Uzbek sources relate that Alexander instructed one of his generals, a certain Farhangi-Sarhang (“Sarhang” meaning as much as “Officer” I learn later on), to build a fort that even he could not take. What a challenge! Alexander left for other conquests and when he returned and saw the fort, he shouted orders to open the gates for him. His faithful general refused bluntly. Alexander I’m sure was far from happy with this response, how dared his general refuse! He had no other choice but to charge the attack, yet to no avail. That certainly must have stirred his blood. I immediately picture a frantic Alexander, pacing back and forth – maybe even having one of his Macedonian fits that some authors attribute to him. To put it mildly however, he certainly must have been quite frustrated and pretty angry for not being able to take this very fort. He gave up. At this point, the general gave orders to open the gates and walked out towards Alexander with a broad smile on his face no doubt, claiming that he had successfully executed his king’s orders. End of story. I have found no trace of this event in any book but my local guide assures me that it is very present in Uzbek’s literature. I find the foundation of Nur and the construction of the fortress south of the town on Wikipedia but no trace of this general unfortunately, but then his name may be Persian and the question is what would the Greek translation sound like. It seems that east and west still have difficulty talking to each other … Many stories from the east have not made it to the Greek homeland hence into our western literature. One example are the recent discoveries made by Edward Rtveladze, member of the Academy of Science in Uzbekistan, who carried out meticulous excavation expeditions to find the traces of Alexander during his campaigning in Bactria and Sogdiana (see above). His conclusions are written down in Russian, I’m still trying to get a hold of them in English!

Today as in Alexander’s time, the location of this fortress at the southern end of Nurata is a very strategic one, i.e. at the very edge where agricultural land turns into wild steppe. In fact, it was an ideal place for the king to gather his army in formation before attacking neighboring tribes, while in later years it was an ideal refuge for rebels and outcasts. This fortress surrounded by large walls and supporting towers must have looked like a small town with an inner core, the Shahristan, measuring 500x500 meters. The Uzbeks say it is one of the most important monuments of Uzbekistan – how far does patriotism reach, I wonder?

I finally start my precarious climb over a smooth surface of thick pounded clay, hard as stone after centuries of weathering. There is hardly any path and this trail is extremely steep and slippery because of the dust with no handrail for security and no tree or brush to stop your fall if you lose grip. I walk over what looks like an ancient wall with a gaping void to my left and an ellipse shaped depth to my right. About halfway small cluster of grass have found a foothold and the courageous pilgrims like me have attached a wish ribbon to the meagre blades, an old habit to ask favours from the gods. Shall I tie my wish also and ask for Alexander’s protection on my climb?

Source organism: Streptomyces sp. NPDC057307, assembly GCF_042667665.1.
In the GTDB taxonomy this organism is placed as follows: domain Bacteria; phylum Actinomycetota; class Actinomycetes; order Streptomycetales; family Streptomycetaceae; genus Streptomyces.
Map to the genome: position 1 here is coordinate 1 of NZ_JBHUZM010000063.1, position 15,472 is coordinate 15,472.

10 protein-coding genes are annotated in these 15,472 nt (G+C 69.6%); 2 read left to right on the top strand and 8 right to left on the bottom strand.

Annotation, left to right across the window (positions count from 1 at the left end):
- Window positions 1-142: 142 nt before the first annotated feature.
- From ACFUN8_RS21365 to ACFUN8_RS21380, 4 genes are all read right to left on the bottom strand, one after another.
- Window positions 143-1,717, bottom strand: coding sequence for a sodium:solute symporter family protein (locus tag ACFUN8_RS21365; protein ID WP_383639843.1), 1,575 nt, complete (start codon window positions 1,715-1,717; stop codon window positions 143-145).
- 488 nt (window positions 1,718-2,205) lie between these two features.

I stop to catch my breath and look over my shoulder, scared to move too much and loose my balance on this narrow edge. Best to ignore my fear. Instead I’m rewarded by a magnificent view over the city of Nurata beneath me, a truly green oasis in this inhospitable land. At last, I reach the top, or rather the basis of the huge earthen clump crowned with a defacing antenna on top (could they not have found another outcrop to plant this mast, I wonder irritated?). In the lower part of this clump I clearly see rows of sturdy adobe bricks, meaning that at the top of the construction the outer core has kind of “melted” these bricks but they still are there underneath – after all these centuries…? From my high outlook post I admire the mountain range which provided and still provides the precious spring water, the desert steppe at its feet and on my left the big blot with the houses of Nurata. It is a lonely windy place though, certainly not the kind of reward any garrison soldier would seek and certainly not any of Alexander’s veterans whom he relocated on so many occasions. History really comes alive up here!

Time to start my descent and I decide to risk my life stepping carefully down the hollow part – not exactly the safest choice, but then Alexander faced greater dangers and I gain courage. I land safely at the foot of what seems to be central building. What a shame they didn’t put up some directions or a map of what this fortress could have looked like – they are asking a lot of my otherwise so fertile imagination. I walk to the back of the fortress where a thick wall once served the defences, now flanked by a modern wall and a row of poplars surrounded by garbage plastic bottles and other rubbish. Here too I can see the sundried bricks at the bottom of the walls and I wonder if they indeed date back to Alexander’s days or if they are from a later date … The sun breaks through and it all looks so much more appealing. What an adventure!

Click here to read Episode 13 of Central Asia

No comments:

Post a Comment